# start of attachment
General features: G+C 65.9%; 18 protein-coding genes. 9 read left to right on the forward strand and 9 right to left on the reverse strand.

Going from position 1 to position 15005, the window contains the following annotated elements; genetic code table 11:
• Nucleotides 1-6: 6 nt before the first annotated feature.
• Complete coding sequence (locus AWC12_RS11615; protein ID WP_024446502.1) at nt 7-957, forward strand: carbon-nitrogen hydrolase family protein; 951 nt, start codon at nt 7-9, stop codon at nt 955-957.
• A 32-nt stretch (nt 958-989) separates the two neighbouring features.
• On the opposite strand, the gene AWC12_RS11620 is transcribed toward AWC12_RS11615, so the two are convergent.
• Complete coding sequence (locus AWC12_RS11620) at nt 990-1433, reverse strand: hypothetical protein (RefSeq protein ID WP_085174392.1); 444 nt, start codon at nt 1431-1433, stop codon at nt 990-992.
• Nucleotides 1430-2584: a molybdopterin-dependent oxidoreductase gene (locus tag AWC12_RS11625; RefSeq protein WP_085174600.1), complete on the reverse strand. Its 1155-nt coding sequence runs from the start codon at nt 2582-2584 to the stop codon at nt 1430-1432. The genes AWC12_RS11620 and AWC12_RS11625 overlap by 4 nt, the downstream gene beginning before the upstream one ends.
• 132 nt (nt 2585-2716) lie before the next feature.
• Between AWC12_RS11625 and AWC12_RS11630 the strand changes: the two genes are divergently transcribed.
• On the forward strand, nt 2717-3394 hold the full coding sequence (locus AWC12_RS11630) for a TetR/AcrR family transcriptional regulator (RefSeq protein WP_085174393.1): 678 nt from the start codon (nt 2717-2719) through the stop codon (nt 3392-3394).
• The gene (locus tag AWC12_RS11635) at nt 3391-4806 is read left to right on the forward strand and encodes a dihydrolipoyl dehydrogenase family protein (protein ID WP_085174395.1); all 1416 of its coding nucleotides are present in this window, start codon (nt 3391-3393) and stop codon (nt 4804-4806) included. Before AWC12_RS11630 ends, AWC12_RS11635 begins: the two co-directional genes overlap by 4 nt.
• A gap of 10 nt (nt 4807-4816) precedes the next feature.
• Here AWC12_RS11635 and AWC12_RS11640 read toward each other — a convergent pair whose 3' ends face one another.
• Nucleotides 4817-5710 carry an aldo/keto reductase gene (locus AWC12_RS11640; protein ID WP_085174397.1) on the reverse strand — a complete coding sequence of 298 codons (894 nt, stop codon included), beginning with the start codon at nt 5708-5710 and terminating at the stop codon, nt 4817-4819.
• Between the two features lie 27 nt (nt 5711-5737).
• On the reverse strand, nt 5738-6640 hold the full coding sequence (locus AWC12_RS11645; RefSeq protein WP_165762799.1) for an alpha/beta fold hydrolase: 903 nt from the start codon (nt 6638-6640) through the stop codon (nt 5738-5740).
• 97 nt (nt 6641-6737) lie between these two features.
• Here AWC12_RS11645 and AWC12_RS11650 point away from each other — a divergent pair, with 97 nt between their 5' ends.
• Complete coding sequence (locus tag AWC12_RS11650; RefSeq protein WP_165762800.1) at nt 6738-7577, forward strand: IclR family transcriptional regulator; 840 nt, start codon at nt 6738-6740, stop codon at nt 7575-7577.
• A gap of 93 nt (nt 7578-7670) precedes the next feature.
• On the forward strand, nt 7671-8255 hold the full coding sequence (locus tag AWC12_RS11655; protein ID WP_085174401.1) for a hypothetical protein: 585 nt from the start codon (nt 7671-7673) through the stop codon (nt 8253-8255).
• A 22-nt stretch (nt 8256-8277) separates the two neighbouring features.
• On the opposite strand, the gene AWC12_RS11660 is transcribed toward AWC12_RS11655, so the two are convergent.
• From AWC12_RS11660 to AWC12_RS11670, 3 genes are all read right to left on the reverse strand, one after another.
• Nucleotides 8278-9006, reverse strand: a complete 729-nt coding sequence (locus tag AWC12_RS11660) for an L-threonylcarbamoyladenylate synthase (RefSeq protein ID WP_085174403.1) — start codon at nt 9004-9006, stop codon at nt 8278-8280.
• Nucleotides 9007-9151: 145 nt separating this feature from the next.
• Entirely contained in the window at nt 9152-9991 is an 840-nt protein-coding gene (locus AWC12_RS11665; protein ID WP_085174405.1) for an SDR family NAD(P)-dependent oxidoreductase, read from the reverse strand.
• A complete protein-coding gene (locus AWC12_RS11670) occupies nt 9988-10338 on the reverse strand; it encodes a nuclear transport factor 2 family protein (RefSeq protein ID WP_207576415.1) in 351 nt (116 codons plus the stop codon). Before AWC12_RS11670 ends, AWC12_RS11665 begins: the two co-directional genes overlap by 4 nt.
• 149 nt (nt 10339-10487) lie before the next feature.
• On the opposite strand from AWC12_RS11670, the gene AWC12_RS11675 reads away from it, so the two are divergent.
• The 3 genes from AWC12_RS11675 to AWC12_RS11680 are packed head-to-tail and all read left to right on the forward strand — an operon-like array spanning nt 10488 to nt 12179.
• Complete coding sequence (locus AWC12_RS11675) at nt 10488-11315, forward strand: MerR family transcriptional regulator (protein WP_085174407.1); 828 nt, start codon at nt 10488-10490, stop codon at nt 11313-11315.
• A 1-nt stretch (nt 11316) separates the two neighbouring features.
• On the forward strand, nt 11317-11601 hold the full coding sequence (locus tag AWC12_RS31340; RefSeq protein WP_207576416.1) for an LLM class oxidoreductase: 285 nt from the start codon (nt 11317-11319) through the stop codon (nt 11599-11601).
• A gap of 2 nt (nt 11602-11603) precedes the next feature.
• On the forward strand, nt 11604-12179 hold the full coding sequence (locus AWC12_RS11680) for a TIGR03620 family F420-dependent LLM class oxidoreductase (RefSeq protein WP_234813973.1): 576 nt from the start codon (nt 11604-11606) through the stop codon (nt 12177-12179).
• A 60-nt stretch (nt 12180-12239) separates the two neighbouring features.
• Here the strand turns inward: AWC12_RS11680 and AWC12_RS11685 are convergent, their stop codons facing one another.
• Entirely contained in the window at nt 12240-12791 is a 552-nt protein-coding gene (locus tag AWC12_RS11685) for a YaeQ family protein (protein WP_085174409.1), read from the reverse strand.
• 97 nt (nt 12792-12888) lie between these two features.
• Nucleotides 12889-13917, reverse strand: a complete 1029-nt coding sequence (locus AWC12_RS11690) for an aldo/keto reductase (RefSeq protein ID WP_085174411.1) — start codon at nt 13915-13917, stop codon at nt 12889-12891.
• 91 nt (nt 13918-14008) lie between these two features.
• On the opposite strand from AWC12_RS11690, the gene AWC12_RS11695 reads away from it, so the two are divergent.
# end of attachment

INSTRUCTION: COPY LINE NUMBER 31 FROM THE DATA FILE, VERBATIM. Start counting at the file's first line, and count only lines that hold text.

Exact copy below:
• On the opposite strand from AWC12_RS11670, the gene AWC12_RS11675 reads away from it, so the two are divergent.